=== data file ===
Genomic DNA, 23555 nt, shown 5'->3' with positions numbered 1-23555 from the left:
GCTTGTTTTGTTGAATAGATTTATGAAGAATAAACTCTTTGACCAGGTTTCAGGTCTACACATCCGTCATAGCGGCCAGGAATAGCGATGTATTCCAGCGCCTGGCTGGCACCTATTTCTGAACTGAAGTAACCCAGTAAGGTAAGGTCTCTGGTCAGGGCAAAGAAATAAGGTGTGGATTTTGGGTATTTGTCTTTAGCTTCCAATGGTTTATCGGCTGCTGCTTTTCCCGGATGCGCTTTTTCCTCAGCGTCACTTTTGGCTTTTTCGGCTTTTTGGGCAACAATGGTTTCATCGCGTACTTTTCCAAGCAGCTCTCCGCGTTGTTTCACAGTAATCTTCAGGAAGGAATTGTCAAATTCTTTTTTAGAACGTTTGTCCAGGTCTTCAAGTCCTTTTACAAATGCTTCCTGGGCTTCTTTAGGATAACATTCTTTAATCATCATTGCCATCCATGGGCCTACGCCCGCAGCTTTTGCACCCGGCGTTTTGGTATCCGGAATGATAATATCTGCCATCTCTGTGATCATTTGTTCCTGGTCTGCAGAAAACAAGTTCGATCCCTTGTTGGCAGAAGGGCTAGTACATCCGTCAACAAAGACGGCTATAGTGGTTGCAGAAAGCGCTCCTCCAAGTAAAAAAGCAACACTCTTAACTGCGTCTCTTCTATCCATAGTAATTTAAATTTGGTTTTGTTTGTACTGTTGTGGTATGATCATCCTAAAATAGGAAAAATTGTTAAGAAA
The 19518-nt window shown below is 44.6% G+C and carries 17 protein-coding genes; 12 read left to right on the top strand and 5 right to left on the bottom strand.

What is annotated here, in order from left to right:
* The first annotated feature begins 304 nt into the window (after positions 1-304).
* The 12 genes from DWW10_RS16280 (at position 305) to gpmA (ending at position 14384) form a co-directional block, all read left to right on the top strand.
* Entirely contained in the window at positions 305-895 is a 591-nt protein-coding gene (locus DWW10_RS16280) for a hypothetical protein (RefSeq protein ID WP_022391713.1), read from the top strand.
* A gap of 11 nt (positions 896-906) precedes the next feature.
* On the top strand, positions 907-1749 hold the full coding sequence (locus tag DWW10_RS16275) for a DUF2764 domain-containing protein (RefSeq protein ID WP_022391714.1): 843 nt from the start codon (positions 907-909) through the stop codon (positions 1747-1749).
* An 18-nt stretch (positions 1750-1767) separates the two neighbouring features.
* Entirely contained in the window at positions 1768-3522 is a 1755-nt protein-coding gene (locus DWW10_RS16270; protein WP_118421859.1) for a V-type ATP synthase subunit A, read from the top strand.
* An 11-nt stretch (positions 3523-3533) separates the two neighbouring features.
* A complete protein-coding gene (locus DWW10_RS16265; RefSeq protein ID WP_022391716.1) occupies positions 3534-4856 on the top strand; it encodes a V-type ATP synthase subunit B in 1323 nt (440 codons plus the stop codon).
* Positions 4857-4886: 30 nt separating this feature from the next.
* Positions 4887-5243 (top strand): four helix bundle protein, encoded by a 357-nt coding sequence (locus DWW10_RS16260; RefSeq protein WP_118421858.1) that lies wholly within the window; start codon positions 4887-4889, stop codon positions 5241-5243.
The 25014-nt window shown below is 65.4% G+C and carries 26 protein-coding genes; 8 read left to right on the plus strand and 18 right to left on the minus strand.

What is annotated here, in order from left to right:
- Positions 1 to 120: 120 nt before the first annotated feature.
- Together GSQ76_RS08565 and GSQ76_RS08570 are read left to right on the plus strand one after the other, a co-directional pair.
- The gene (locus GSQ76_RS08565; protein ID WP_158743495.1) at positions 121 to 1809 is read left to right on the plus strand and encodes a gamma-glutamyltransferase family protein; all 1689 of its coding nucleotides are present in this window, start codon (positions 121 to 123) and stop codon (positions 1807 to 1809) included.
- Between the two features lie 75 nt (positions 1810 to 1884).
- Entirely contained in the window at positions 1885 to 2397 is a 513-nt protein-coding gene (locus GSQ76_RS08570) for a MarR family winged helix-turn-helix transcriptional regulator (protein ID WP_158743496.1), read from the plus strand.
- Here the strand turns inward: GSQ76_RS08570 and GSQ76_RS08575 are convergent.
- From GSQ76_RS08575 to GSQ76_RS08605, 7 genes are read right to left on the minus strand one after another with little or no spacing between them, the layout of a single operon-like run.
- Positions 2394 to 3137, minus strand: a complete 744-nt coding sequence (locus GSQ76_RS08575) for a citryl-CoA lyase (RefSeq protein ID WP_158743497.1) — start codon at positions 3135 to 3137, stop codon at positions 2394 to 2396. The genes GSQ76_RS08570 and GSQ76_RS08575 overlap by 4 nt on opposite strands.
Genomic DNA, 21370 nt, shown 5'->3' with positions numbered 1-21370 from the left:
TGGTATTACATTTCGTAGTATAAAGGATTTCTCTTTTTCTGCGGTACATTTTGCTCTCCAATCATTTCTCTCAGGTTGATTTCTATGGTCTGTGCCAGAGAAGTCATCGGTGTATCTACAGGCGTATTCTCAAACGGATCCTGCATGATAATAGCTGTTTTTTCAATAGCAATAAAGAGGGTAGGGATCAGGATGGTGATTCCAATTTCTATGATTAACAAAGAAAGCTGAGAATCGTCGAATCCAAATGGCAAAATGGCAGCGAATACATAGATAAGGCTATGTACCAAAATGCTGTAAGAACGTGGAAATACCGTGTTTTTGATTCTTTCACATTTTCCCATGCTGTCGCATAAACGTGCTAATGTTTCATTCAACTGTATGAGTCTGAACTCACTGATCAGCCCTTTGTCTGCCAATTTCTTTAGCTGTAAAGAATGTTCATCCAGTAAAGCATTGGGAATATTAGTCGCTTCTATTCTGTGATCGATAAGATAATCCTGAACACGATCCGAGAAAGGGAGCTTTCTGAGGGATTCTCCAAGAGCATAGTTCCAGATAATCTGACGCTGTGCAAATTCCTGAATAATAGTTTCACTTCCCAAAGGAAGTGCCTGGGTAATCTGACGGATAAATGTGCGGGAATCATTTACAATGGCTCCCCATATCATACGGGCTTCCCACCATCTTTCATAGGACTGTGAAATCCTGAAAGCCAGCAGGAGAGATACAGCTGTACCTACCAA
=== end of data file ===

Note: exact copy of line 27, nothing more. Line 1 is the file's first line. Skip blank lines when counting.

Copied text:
TGGTATTACATTTCGTAGTATAAAGGATTTCTCTTTTTCTGCGGTACATTTTGCTCTCCAATCATTTCTCTCAGGTTGATTTCTATGGTCTGTGCCAGAGAAGTCATCGGTGTATCTACAGGCGTATTCTCAAACGGATCCTGCATGATAATAGCTGTTTTTTCAATAGCAATAAAGAGGGTAGGGATCAGGATGGTGATTCCAATTTCTATGATTAACAAAGAAAGCTGAGAATCGTCGAATCCAAATGGCAAAATGGCAGCGAATACATAGATAAGGCTATGTACCAAAATGCTGTAAGAACGTGGAAATACCGTGTTTTTGATTCTTTCACATTTTCCCATGCTGTCGCATAAACGTGCTAATGTTTCATTCAACTGTATGAGTCTGAACTCACTGATCAGCCCTTTGTCTGCCAATTTCTTTAGCTGTAAAGAATGTTCATCCAGTAAAGCATTGGGAATATTAGTCGCTTCTATTCTGTGATCGATAAGATAATCCTGAACACGATCCGAGAAAGGGAGCTTTCTGAGGGATTCTCCAAGAGCATAGTTCCAGATAATCTGACGCTGTGCAAATTCCTGAATAATAGTTTCACTTCCCAAAGGAAGTGCCTGGGTAATCTGACGGATAAATGTGCGGGAATCATTTACAATGGCTCCCCATATCATACGGGCTTCCCACCATCTTTCATAGGACTGTGAAATCCTGAAAGCCAGCAGGAGAGATACAGCTGTACCTACCAA